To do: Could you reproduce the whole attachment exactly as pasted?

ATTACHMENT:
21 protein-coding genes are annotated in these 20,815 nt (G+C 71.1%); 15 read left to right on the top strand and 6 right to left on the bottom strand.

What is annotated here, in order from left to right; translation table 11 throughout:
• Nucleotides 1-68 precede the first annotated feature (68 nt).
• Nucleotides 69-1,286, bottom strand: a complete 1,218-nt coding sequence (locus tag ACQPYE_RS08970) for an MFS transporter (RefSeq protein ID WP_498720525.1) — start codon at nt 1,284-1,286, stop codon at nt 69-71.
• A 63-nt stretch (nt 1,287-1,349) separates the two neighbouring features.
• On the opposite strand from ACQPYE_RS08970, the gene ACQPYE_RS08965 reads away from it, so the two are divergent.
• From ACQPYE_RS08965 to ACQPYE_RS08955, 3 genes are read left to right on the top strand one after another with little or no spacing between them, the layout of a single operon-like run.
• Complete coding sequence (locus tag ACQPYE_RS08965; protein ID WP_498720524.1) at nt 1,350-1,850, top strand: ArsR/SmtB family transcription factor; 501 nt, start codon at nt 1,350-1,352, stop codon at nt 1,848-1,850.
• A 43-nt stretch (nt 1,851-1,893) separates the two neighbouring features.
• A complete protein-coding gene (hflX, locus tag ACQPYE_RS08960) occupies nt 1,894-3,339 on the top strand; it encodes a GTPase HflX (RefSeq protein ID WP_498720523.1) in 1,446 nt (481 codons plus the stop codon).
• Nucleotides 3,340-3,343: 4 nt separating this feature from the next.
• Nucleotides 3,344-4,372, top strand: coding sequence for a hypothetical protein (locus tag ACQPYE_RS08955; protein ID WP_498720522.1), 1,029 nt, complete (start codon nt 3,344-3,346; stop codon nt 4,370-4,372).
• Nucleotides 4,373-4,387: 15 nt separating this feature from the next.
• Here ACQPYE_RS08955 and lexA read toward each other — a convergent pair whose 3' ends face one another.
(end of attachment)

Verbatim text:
21 protein-coding genes are annotated in these 20,815 nt (G+C 71.1%); 15 read left to right on the top strand and 6 right to left on the bottom strand.

What is annotated here, in order from left to right; translation table 11 throughout:
• Nucleotides 1-68 precede the first annotated feature (68 nt).
• Nucleotides 69-1,286, bottom strand: a complete 1,218-nt coding sequence (locus tag ACQPYE_RS08970) for an MFS transporter (RefSeq protein ID WP_498720525.1) — start codon at nt 1,284-1,286, stop codon at nt 69-71.
• A 63-nt stretch (nt 1,287-1,349) separates the two neighbouring features.
• On the opposite strand from ACQPYE_RS08970, the gene ACQPYE_RS08965 reads away from it, so the two are divergent.
• From ACQPYE_RS08965 to ACQPYE_RS08955, 3 genes are read left to right on the top strand one after another with little or no spacing between them, the layout of a single operon-like run.
• Complete coding sequence (locus tag ACQPYE_RS08965; protein ID WP_498720524.1) at nt 1,350-1,850, top strand: ArsR/SmtB family transcription factor; 501 nt, start codon at nt 1,350-1,352, stop codon at nt 1,848-1,850.
• A 43-nt stretch (nt 1,851-1,893) separates the two neighbouring features.
• A complete protein-coding gene (hflX, locus tag ACQPYE_RS08960) occupies nt 1,894-3,339 on the top strand; it encodes a GTPase HflX (RefSeq protein ID WP_498720523.1) in 1,446 nt (481 codons plus the stop codon).
• Nucleotides 3,340-3,343: 4 nt separating this feature from the next.
• Nucleotides 3,344-4,372, top strand: coding sequence for a hypothetical protein (locus tag ACQPYE_RS08955; protein ID WP_498720522.1), 1,029 nt, complete (start codon nt 3,344-3,346; stop codon nt 4,370-4,372).
• Nucleotides 4,373-4,387: 15 nt separating this feature from the next.
• Here ACQPYE_RS08955 and lexA read toward each other — a convergent pair whose 3' ends face one another.